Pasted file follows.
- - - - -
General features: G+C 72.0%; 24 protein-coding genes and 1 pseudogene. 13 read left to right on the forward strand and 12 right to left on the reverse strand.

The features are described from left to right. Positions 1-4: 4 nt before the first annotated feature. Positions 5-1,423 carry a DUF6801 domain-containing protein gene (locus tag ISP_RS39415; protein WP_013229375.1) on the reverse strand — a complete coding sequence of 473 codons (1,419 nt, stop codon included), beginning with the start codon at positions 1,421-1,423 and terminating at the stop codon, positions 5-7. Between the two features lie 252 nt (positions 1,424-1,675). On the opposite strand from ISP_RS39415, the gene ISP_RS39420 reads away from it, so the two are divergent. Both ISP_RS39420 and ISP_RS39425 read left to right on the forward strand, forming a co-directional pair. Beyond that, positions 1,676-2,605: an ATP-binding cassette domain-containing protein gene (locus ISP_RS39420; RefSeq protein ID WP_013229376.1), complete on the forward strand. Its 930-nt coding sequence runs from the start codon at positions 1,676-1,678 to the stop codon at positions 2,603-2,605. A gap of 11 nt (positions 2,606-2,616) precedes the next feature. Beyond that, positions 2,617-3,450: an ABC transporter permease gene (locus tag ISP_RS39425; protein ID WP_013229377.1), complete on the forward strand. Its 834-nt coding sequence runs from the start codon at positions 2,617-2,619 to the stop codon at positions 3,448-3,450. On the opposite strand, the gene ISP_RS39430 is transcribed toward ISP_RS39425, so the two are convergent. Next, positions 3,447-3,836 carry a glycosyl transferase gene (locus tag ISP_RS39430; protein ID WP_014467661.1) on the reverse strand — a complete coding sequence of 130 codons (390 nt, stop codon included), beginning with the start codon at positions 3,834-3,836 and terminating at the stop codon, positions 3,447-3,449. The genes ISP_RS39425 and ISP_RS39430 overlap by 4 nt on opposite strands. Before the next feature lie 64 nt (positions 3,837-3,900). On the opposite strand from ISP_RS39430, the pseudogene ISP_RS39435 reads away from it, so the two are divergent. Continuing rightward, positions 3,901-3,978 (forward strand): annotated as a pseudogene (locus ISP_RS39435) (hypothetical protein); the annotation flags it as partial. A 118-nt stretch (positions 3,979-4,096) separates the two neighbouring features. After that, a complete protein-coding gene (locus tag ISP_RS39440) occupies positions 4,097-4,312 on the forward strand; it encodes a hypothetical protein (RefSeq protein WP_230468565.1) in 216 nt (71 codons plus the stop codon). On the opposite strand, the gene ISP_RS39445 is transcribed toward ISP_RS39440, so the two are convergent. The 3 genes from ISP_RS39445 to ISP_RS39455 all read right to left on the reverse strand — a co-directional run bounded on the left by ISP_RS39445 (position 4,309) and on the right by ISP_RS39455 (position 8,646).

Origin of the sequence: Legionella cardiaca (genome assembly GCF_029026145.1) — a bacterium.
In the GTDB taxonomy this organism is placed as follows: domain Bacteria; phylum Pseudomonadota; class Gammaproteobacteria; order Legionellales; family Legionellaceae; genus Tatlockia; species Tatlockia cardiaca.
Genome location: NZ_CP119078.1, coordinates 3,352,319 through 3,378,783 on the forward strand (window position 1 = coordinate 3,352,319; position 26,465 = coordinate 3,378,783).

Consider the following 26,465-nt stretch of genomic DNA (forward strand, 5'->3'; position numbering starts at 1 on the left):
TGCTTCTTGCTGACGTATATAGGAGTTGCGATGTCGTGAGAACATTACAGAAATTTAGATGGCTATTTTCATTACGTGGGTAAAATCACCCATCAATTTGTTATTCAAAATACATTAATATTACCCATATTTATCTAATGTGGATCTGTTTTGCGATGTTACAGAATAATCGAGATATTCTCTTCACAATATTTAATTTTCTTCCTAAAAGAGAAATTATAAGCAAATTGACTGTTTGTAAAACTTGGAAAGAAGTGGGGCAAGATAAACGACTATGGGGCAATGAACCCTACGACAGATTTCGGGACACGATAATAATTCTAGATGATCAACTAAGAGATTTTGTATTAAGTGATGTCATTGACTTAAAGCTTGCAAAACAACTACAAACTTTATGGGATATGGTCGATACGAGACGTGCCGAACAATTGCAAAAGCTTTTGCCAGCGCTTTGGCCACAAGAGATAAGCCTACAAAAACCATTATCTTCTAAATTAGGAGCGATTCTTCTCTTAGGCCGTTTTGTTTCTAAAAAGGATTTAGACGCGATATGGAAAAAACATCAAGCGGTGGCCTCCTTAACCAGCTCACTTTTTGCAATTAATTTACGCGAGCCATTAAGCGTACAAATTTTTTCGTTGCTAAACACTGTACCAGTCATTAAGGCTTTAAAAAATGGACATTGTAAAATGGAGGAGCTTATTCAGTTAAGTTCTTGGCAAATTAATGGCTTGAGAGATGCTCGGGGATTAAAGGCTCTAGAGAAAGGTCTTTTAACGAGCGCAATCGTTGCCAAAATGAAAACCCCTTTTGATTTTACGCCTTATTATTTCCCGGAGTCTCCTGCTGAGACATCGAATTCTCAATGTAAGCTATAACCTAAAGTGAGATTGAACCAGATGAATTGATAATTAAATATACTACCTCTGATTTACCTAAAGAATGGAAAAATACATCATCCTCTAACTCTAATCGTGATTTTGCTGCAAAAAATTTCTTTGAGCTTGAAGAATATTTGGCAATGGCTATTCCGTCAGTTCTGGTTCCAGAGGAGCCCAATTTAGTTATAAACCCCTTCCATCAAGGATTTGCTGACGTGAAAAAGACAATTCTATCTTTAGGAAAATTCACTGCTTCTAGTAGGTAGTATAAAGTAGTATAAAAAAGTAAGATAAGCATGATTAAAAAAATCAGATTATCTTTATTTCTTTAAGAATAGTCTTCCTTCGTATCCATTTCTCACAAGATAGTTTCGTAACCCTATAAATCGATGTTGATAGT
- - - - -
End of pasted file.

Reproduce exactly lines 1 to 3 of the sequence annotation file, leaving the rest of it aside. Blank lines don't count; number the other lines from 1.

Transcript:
General features: G+C 72.0%; 24 protein-coding genes and 1 pseudogene. 13 read left to right on the forward strand and 12 right to left on the reverse strand.

The features are described from left to right. Positions 1-4: 4 nt before the first annotated feature. Positions 5-1,423 carry a DUF6801 domain-containing protein gene (locus tag ISP_RS39415; protein WP_013229375.1) on the reverse strand — a complete coding sequence of 473 codons (1,419 nt, stop codon included), beginning with the start codon at positions 1,421-1,423 and terminating at the stop codon, positions 5-7. Between the two features lie 252 nt (positions 1,424-1,675). On the opposite strand from ISP_RS39415, the gene ISP_RS39420 reads away from it, so the two are divergent. Both ISP_RS39420 and ISP_RS39425 read left to right on the forward strand, forming a co-directional pair. Beyond that, positions 1,676-2,605: an ATP-binding cassette domain-containing protein gene (locus ISP_RS39420; RefSeq protein ID WP_013229376.1), complete on the forward strand. Its 930-nt coding sequence runs from the start codon at positions 1,676-1,678 to the stop codon at positions 2,603-2,605. A gap of 11 nt (positions 2,606-2,616) precedes the next feature. Beyond that, positions 2,617-3,450: an ABC transporter permease gene (locus tag ISP_RS39425; protein ID WP_013229377.1), complete on the forward strand. Its 834-nt coding sequence runs from the start codon at positions 2,617-2,619 to the stop codon at positions 3,448-3,450. On the opposite strand, the gene ISP_RS39430 is transcribed toward ISP_RS39425, so the two are convergent. Next, positions 3,447-3,836 carry a glycosyl transferase gene (locus tag ISP_RS39430; protein ID WP_014467661.1) on the reverse strand — a complete coding sequence of 130 codons (390 nt, stop codon included), beginning with the start codon at positions 3,834-3,836 and terminating at the stop codon, positions 3,447-3,449. The genes ISP_RS39425 and ISP_RS39430 overlap by 4 nt on opposite strands. Before the next feature lie 64 nt (positions 3,837-3,900). On the opposite strand from ISP_RS39430, the pseudogene ISP_RS39435 reads away from it, so the two are divergent. Continuing rightward, positions 3,901-3,978 (forward strand): annotated as a pseudogene (locus ISP_RS39435) (hypothetical protein); the annotation flags it as partial. A 118-nt stretch (positions 3,979-4,096) separates the two neighbouring features. After that, a complete protein-coding gene (locus tag ISP_RS39440) occupies positions 4,097-4,312 on the forward strand; it encodes a hypothetical protein (RefSeq protein WP_230468565.1) in 216 nt (71 codons plus the stop codon). On the opposite strand, the gene ISP_RS39445 is transcribed toward ISP_RS39440, so the two are convergent. The 3 genes from ISP_RS39445 to ISP_RS39455 all read right to left on the reverse strand — a co-directional run bounded on the left by ISP_RS39445 (position 4,309) and on the right by ISP_RS39455 (position 8,646).

Origin of the sequence: Legionella cardiaca (genome assembly GCF_029026145.1) — a bacterium.